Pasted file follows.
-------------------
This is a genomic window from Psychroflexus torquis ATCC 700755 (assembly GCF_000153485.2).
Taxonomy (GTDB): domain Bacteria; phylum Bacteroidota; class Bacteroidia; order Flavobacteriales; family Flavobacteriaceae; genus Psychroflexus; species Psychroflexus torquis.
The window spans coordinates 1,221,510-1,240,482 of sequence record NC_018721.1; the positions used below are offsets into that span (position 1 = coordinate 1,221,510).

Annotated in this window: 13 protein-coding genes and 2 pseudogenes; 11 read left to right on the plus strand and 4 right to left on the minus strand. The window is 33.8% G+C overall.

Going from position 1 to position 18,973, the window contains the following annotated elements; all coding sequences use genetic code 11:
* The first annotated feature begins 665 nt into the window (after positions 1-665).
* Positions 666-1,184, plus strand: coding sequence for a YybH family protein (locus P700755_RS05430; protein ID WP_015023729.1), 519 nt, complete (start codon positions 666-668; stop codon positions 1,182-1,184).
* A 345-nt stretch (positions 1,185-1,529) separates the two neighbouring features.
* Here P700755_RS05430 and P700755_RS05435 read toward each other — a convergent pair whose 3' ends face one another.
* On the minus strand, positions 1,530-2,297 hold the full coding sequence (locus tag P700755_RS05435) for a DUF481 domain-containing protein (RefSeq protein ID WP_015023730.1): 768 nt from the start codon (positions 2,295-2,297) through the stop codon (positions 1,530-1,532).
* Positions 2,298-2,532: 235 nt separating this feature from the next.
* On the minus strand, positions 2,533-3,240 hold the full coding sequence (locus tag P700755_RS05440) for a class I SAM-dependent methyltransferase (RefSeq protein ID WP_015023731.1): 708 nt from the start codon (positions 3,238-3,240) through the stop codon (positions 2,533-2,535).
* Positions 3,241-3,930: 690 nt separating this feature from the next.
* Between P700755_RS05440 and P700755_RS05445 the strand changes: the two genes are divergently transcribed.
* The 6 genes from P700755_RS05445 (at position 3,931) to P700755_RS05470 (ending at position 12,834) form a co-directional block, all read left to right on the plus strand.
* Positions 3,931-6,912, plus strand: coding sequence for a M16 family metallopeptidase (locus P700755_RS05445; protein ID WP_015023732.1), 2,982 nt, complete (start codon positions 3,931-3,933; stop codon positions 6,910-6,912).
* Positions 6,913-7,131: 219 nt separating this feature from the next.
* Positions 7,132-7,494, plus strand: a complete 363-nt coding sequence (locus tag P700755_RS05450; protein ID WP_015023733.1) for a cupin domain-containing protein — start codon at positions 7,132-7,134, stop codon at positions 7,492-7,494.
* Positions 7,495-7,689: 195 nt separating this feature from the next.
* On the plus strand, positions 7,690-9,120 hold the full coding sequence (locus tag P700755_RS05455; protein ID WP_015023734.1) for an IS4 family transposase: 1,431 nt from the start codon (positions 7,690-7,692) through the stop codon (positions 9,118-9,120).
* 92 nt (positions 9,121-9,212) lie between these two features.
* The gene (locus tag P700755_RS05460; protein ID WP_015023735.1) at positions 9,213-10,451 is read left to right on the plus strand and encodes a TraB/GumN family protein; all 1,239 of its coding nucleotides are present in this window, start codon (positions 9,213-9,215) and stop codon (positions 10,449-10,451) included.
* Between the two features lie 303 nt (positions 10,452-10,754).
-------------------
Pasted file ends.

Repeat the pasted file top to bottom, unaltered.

This is a genomic window from Psychroflexus torquis ATCC 700755 (assembly GCF_000153485.2).
Taxonomy (GTDB): domain Bacteria; phylum Bacteroidota; class Bacteroidia; order Flavobacteriales; family Flavobacteriaceae; genus Psychroflexus; species Psychroflexus torquis.
The window spans coordinates 1,221,510-1,240,482 of sequence record NC_018721.1; the positions used below are offsets into that span (position 1 = coordinate 1,221,510).

Annotated in this window: 13 protein-coding genes and 2 pseudogenes; 11 read left to right on the plus strand and 4 right to left on the minus strand. The window is 33.8% G+C overall.

Going from position 1 to position 18,973, the window contains the following annotated elements; all coding sequences use genetic code 11:
* The first annotated feature begins 665 nt into the window (after positions 1-665).
* Positions 666-1,184, plus strand: coding sequence for a YybH family protein (locus P700755_RS05430; protein ID WP_015023729.1), 519 nt, complete (start codon positions 666-668; stop codon positions 1,182-1,184).
* A 345-nt stretch (positions 1,185-1,529) separates the two neighbouring features.
* Here P700755_RS05430 and P700755_RS05435 read toward each other — a convergent pair whose 3' ends face one another.
* On the minus strand, positions 1,530-2,297 hold the full coding sequence (locus tag P700755_RS05435) for a DUF481 domain-containing protein (RefSeq protein ID WP_015023730.1): 768 nt from the start codon (positions 2,295-2,297) through the stop codon (positions 1,530-1,532).
* Positions 2,298-2,532: 235 nt separating this feature from the next.
* On the minus strand, positions 2,533-3,240 hold the full coding sequence (locus tag P700755_RS05440) for a class I SAM-dependent methyltransferase (RefSeq protein ID WP_015023731.1): 708 nt from the start codon (positions 3,238-3,240) through the stop codon (positions 2,533-2,535).
* Positions 3,241-3,930: 690 nt separating this feature from the next.
* Between P700755_RS05440 and P700755_RS05445 the strand changes: the two genes are divergently transcribed.
* The 6 genes from P700755_RS05445 (at position 3,931) to P700755_RS05470 (ending at position 12,834) form a co-directional block, all read left to right on the plus strand.
* Positions 3,931-6,912, plus strand: coding sequence for a M16 family metallopeptidase (locus P700755_RS05445; protein ID WP_015023732.1), 2,982 nt, complete (start codon positions 3,931-3,933; stop codon positions 6,910-6,912).
* Positions 6,913-7,131: 219 nt separating this feature from the next.
* Positions 7,132-7,494, plus strand: a complete 363-nt coding sequence (locus tag P700755_RS05450; protein ID WP_015023733.1) for a cupin domain-containing protein — start codon at positions 7,132-7,134, stop codon at positions 7,492-7,494.
* Positions 7,495-7,689: 195 nt separating this feature from the next.
* On the plus strand, positions 7,690-9,120 hold the full coding sequence (locus tag P700755_RS05455; protein ID WP_015023734.1) for an IS4 family transposase: 1,431 nt from the start codon (positions 7,690-7,692) through the stop codon (positions 9,118-9,120).
* 92 nt (positions 9,121-9,212) lie between these two features.
* The gene (locus tag P700755_RS05460; protein ID WP_015023735.1) at positions 9,213-10,451 is read left to right on the plus strand and encodes a TraB/GumN family protein; all 1,239 of its coding nucleotides are present in this window, start codon (positions 9,213-9,215) and stop codon (positions 10,449-10,451) included.
* Between the two features lie 303 nt (positions 10,452-10,754).